Ricky is a person I have been trying to kill in my life for at least the last 47 years, he is still not dead.
Blake Butler lives in Atlanta and edits HTMLGIANT. He is the author of Ever and Scorch Atlas. In Spring 2011, Harper Perennial will publish his novel, There Is No Year.
Another year, which was every year now, and next year also, etc., etc., Ricky had gone into the space between the wall and the refrigerator to hide the pictures of the woman getting ripped apart by dogs. Ricky had accepted the pictures from the child who had appeared inside the bus that day on the way home, the child was across the aisle from Ricky. The child had never ridden on the bus before, this child would not appear on the bus thereafter, in all those days of to and from in all those beaten years: a very old child with black hair and black teeth and black earrings and all white everything else. The other children would not look upon the new child—Ricky would get used to seeing this—this was the first day of days in which Ricky would begin growing fatter—in which when he’d begun to take on size. Among the light inside the bus the other children’s heads formed luminary columns. On its path the bus would not make turns. Ricky watched the new child stand up in the aisle and open his mouth wide and the child reached down into his body. The new child came out with the pad of pictures and put the pictures in Ricky’s hands. The pictures were dry, pictures of women with the hair all over their bodies. White hair. The women getting ripped. Some of the pictures were taken so close up you could not see beyond a color. Some of the pictures were empty rooms. When Ricky touched the pictures with the women the women in the pictures sometimes would move, they would turn their heads just to the side a little, or their noses would gush blood, or in certain instances the women would look at Ricky and then they would close their eyes. Ricky had tried to give the pictures back to the new child but the matte of the pictures stayed stuck against his hands, though when he moved his hands to see the next picture in the stack they let him go. Ricky's neck and wrists gushed sweat and itched while the rest of him stayed dry. Ricky noticed he was wearing a new wristwatch and a necklace. The new child watched Ricky through a tiny wedge of ice. Ricky and the new child sat still not speaking in the null sound of the bus. At Ricky’s stop, the new child also got off. The new child walked behind Ricky down the street, his movements motioned behind Ricky’s by fractions of inches. The new child followed Ricky across Ricky’s mother’s lawn up, he followed Ricky up to the front stoop where the door stood left wide open. The child came straight into Ricky’s mother’s house. The air in the house the same consistency as the air on the bus had been but wetter. The new child followed Ricky straight down the hallway past Ricky’s mother’s door. The door to Ricky’s mother’s room would not come open. The new child listened at the crack while Ricky knocked. The new child followed Ricky straight into Ricky’s room and came to stand with Ricky over Ricky’s bed. The new child climbed into Ricky’s bed with Ricky and would not move or get up when Ricky asked him. Ricky had only had the breath to ask once. In the morning the child was gone.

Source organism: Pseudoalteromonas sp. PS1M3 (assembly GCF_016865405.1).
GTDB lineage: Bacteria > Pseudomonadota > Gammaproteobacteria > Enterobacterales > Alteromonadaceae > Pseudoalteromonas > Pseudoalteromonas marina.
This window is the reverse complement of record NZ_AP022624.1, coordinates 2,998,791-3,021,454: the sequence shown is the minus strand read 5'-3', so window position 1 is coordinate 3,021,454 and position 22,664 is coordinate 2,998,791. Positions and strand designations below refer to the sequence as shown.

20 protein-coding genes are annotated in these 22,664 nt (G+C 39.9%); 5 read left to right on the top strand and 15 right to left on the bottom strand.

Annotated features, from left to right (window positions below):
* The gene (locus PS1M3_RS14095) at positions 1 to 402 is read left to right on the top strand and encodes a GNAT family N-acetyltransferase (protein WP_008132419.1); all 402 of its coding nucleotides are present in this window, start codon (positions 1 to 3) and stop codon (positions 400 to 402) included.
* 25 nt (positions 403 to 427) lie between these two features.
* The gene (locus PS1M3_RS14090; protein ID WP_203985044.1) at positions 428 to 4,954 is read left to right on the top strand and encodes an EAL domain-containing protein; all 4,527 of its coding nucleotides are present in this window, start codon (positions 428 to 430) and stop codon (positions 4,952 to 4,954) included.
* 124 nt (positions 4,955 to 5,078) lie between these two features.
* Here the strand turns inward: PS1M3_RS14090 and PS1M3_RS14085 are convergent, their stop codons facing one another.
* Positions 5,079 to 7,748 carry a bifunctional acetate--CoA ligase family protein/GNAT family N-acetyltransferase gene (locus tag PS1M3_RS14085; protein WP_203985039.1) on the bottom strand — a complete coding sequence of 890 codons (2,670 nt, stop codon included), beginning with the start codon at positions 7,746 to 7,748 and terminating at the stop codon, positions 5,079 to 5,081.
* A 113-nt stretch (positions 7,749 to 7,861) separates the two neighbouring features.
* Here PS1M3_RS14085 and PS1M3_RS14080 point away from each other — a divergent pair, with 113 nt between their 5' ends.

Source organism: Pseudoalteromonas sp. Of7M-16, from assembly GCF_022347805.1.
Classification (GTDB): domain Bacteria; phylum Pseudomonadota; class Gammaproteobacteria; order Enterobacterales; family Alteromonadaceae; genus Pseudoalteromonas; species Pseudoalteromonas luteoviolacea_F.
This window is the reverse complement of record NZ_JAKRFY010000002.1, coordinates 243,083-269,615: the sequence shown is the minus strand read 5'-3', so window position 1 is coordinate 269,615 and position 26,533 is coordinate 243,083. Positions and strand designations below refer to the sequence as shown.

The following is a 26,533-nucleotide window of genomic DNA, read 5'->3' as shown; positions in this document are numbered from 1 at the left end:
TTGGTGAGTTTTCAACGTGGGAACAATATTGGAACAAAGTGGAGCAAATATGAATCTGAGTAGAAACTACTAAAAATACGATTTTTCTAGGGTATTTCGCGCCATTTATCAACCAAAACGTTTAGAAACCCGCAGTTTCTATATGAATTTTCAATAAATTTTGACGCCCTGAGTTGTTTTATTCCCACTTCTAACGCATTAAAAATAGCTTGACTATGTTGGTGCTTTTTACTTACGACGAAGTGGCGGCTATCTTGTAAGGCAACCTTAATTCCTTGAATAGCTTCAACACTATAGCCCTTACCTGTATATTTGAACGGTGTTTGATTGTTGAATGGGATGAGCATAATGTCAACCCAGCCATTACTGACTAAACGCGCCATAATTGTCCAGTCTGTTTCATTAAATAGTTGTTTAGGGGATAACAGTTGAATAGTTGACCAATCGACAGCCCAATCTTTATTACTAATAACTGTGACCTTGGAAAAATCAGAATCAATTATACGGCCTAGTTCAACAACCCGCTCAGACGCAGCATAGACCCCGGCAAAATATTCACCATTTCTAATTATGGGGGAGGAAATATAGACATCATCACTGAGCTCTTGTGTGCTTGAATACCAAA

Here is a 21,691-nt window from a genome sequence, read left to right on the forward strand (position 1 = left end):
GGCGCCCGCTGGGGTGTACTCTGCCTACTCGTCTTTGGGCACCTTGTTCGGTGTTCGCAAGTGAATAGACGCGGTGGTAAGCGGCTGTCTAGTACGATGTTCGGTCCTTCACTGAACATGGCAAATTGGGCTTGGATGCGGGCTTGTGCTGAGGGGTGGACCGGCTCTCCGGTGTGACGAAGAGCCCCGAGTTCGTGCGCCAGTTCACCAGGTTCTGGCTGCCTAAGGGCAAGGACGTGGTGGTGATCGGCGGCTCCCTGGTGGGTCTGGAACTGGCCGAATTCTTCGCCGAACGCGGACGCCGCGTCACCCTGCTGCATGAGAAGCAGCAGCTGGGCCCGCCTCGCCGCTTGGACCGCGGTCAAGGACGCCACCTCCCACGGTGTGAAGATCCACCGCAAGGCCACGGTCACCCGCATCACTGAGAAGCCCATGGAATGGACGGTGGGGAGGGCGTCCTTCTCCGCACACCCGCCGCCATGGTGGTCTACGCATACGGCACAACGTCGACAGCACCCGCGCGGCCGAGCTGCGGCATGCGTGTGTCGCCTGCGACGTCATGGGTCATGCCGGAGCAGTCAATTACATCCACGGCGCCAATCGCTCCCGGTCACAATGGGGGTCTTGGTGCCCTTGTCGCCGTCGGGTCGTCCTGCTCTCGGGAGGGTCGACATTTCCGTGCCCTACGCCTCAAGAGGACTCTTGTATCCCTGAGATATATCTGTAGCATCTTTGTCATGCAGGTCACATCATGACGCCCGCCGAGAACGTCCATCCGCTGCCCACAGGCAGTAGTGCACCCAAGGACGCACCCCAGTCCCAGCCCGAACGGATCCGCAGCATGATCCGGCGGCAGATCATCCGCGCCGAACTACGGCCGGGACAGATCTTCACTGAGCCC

Another year, all 31,556,926 seconds, asleep and waking, Ricky wept.
by Blake Butler